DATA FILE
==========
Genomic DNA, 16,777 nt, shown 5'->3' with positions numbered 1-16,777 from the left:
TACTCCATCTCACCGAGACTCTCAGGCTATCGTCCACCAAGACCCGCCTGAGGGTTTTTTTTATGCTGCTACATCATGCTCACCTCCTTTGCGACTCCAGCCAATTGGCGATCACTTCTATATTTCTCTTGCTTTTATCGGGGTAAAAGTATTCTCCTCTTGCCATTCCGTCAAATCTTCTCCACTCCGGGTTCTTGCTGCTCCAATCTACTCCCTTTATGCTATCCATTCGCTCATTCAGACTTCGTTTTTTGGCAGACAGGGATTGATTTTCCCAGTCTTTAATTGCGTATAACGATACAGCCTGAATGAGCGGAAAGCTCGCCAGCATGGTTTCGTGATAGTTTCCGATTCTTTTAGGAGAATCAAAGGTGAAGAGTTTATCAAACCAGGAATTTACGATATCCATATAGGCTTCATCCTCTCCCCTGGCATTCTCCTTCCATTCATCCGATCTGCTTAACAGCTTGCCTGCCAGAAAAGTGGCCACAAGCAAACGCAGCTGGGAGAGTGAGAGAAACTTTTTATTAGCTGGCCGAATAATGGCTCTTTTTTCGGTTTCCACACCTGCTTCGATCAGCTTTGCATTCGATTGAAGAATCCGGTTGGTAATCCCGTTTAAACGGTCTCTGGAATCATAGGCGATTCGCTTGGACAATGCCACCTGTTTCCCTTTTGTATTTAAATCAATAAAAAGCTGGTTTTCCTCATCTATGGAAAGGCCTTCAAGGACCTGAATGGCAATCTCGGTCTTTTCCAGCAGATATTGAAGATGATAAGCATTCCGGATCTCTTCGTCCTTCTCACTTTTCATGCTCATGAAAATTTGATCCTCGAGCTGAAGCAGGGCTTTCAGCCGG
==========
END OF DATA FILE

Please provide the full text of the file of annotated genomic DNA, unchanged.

Genomic DNA, 16,777 nt, shown 5'->3' with positions numbered 1-16,777 from the left:
TACTCCATCTCACCGAGACTCTCAGGCTATCGTCCACCAAGACCCGCCTGAGGGTTTTTTTTATGCTGCTACATCATGCTCACCTCCTTTGCGACTCCAGCCAATTGGCGATCACTTCTATATTTCTCTTGCTTTTATCGGGGTAAAAGTATTCTCCTCTTGCCATTCCGTCAAATCTTCTCCACTCCGGGTTCTTGCTGCTCCAATCTACTCCCTTTATGCTATCCATTCGCTCATTCAGACTTCGTTTTTTGGCAGACAGGGATTGATTTTCCCAGTCTTTAATTGCGTATAACGATACAGCCTGAATGAGCGGAAAGCTCGCCAGCATGGTTTCGTGATAGTTTCCGATTCTTTTAGGAGAATCAAAGGTGAAGAGTTTATCAAACCAGGAATTTACGATATCCATATAGGCTTCATCCTCTCCCCTGGCATTCTCCTTCCATTCATCCGATCTGCTTAACAGCTTGCCTGCCAGAAAAGTGGCCACAAGCAAACGCAGCTGGGAGAGTGAGAGAAACTTTTTATTAGCTGGCCGAATAATGGCTCTTTTTTCGGTTTCCACACCTGCTTCGATCAGCTTTGCATTCGATTGAAGAATCCGGTTGGTAATCCCGTTTAAACGGTCTCTGGAATCATAGGCGATTCGCTTGGACAATGCCACCTGTTTCCCTTTTGTATTTAAATCAATAAAAAGCTGGTTTTCCTCATCTATGGAAAGGCCTTCAAGGACCTGAATGGCAATCTCGGTCTTTTCCAGCAGATATTGAAGATGATAAGCATTCCGGATCTCTTCGTCCTTCTCACTTTTCATGCTCATGAAAATTTGATCCTCGAGCTGAAGCAGGGCTTTCAGCCGG